MBS’s repressive behaviour inside and outside the kingdom has plumbed new depths since the assassination of Washington Post journalist Jamal Khashoggi at the Saudi consulate in Istanbul two years ago. So, why is Ottawa maintaining such tainted financial ties?

Although Canada imposed a temporary ban on new military export permits after Mr. Khashoggi’s murder, that moratorium was lifted this past April.

“That sends absolutely the wrong message,” said Stephen McInerney, executive director of the Project on Middle East Democracy (POMED), a Washington-based non-partisan, non-profit organization that supports democratic reform in the Middle East.

“There has been no progress on any human rights issues in Saudi Arabia since the killing of Jamal Khashoggi … Unfortunately, the human rights abuses in Saudi Arabia have only proceeded to get worse.”

Much of the controversy over Canada’s military exports to Saudi Arabia have centred on Ottawa’s decision to honour a $14-billion contract to sell light armoured vehicles (LAVs) built in London, Ont., by a subsidiary of U.S. defence contractor General Dynamics Corp.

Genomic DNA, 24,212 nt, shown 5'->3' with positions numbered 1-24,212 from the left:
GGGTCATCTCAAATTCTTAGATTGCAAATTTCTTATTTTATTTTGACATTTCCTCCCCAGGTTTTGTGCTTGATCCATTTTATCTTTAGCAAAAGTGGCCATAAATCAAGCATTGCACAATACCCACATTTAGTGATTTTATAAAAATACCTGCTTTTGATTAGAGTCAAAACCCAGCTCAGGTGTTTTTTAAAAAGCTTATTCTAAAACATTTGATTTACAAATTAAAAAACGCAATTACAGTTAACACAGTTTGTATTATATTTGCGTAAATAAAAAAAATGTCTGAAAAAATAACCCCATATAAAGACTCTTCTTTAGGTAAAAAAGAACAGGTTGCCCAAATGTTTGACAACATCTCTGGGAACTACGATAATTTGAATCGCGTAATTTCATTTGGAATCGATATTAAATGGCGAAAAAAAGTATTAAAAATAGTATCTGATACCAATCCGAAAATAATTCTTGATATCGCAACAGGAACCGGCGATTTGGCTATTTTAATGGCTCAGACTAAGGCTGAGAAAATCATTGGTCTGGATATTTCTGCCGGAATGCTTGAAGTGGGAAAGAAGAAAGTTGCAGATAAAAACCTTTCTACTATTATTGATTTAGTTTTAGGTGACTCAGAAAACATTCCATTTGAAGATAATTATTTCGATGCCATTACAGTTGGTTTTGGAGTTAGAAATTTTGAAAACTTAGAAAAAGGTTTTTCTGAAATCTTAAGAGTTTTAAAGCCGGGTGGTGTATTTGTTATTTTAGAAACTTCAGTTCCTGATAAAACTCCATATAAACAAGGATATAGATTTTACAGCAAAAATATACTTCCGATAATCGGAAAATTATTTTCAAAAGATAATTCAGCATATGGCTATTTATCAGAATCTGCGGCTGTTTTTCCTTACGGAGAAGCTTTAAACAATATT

When lifting the permit moratorium in April, Canadian officials claimed their military export review had produced no evidence the Saudis were using Canadian-made machinery to commit human-rights violations.

Perhaps they weren’t looking hard enough.

Even before the recent UN Human Rights Council report named and shamed Canada for fuelling the war in Yemen with arms exports to Saudi Arabia, there were already videos of Canadian-made military vehicles being used in that conflict.

Separately, the Crown corporation that brokered the LAV deal was slammed by the Auditor-General’s office in July for failing to scrutinize export contracts for human-rights risks.

Human-rights groups are putting pressure on Canada to cancel the LAV deal, but Ottawa is reticent. Government officials have previously warned of hefty financial penalties and the loss of Canadian jobs.